Tiger Eyes and over one million other books are available for Amazon Kindle. Learn more
Qty:1
FREE Shipping on orders over $35.
Only 3 left in stock.
Ships from and sold by Amazon.com.
Gift-wrap available.
FREE Shipping on orders over $35.
Condition: Used: Good
Comment: This book has already been loved by someone else. It MIGHT have some wear and tear on the edges, have some markings in it, or be an ex-library book. Over-all it is still a good book at a great price! (if it is supposed to contain a CD or access code, that may be missing)
Have one to sell? Sell on Amazon
Flip to back Flip to front
Listen Playing... Paused   You're listening to a sample of the Audible audio edition.
Learn more
See this image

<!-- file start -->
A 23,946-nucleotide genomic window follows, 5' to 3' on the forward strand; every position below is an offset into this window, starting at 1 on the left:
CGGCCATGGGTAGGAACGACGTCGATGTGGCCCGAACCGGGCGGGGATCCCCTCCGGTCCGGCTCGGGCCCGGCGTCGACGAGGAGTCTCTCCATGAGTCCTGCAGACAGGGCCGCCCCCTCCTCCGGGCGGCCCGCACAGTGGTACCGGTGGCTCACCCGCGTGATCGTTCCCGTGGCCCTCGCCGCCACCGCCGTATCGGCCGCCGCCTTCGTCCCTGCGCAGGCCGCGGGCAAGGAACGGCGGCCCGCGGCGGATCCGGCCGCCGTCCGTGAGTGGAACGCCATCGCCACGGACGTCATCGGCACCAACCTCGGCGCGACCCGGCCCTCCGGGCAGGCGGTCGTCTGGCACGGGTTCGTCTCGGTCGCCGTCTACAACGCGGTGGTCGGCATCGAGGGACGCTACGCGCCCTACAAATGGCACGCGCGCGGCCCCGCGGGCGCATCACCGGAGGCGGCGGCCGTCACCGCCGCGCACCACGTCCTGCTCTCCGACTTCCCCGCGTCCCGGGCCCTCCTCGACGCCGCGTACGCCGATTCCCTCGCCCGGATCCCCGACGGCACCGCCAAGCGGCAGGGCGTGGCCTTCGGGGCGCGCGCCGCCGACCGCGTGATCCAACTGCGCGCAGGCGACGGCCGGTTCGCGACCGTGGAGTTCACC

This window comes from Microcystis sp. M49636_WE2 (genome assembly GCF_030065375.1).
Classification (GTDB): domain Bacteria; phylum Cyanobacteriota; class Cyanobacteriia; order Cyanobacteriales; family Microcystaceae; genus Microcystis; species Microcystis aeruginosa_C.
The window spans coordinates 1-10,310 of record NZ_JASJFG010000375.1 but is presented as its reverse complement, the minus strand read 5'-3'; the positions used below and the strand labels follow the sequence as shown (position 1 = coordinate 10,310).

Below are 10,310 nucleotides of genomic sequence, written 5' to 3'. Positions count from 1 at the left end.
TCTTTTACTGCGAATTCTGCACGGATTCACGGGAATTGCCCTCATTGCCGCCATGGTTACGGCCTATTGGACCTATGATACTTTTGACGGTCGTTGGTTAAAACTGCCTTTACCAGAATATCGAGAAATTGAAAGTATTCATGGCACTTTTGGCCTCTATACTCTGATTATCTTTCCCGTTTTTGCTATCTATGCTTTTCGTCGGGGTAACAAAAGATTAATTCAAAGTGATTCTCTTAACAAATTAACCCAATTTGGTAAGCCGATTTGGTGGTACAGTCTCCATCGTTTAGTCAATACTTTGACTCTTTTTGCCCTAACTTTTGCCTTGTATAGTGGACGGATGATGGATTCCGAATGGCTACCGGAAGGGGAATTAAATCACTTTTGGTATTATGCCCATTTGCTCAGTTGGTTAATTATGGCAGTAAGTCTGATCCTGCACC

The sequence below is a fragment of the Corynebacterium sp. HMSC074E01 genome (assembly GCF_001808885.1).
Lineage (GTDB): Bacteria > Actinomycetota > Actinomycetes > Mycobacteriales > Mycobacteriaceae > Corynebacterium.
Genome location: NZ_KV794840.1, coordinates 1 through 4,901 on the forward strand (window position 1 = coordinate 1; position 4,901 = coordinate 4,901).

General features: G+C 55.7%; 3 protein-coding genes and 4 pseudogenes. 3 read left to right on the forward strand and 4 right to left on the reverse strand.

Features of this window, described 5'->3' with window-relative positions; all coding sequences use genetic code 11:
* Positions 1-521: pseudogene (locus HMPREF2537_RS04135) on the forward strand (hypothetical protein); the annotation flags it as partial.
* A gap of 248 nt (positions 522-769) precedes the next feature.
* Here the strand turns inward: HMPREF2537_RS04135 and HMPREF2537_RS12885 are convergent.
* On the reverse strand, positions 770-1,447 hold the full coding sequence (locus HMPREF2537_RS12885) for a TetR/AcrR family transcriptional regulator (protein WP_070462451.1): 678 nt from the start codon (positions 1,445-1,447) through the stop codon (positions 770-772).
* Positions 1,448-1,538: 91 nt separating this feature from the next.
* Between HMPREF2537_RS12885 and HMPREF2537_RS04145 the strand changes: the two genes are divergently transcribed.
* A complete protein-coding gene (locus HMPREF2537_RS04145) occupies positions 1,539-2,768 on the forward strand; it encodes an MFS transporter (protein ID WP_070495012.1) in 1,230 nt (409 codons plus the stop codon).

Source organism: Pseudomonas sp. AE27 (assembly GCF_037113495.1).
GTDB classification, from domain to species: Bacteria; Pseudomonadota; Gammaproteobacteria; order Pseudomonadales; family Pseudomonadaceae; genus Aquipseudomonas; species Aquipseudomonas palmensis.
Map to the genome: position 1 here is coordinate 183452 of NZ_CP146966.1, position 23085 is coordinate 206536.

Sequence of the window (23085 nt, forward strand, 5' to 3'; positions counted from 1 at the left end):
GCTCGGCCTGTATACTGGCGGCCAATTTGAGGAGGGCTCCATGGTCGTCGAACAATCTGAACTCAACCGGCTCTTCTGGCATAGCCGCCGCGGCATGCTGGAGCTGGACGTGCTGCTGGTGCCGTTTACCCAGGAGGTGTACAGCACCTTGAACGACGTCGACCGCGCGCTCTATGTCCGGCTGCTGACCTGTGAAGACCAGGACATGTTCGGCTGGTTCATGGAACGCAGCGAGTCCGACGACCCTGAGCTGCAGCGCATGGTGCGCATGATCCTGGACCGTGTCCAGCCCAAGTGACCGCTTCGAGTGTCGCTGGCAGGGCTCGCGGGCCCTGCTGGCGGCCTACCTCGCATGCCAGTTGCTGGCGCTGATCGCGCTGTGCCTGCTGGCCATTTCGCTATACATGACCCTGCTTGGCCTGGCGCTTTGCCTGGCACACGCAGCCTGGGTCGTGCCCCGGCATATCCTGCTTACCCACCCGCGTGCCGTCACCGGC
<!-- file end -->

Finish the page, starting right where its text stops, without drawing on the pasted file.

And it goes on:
Tiger Eyes Paperback – April 13, 2010


See all 39 formats and editions Hide other formats and editions
Amazon Price New from Used from
Kindle
"Please retry"
Paperback, April 13, 2010
$8.99
$5.50 $0.01
Unknown Binding
"Please retry"
$3.45
Best%20Books%20of%202014


Frequently Bought Together

Tiger Eyes + Just As Long As We're Together + Deenie
Price for all three: $23.38

Buy the selected items together
NO_CONTENT_IN_FEATURE

Gifts for Young Readers
Visit our Children's Books store to find great gifts for every child. Shop by age: Baby-2 | Ages 3-5 | Ages 6-8 | Ages 9-12.

Product Details

  • Age Range: 12 and up
  • Grade Level: 7 and up
  • Paperback: 224 pages
  • Publisher: Delacorte Books for Young Readers; 1 Reprint edition (April 13, 2010)
  • Language: English
  • ISBN-10: 0385739893
  • ISBN-13: 978-0385739894
  • Product Dimensions: 5.6 x 0.5 x 8.2 inches
  • Shipping Weight: 5.6 ounces (View shipping rates and policies)
  • Average Customer Review: 4.5 out of 5 stars  See all reviews (161 customer reviews)
  • Amazon Best Sellers Rank: #851,561 in Books (See Top 100 in Books)

Editorial Reviews

From the Publisher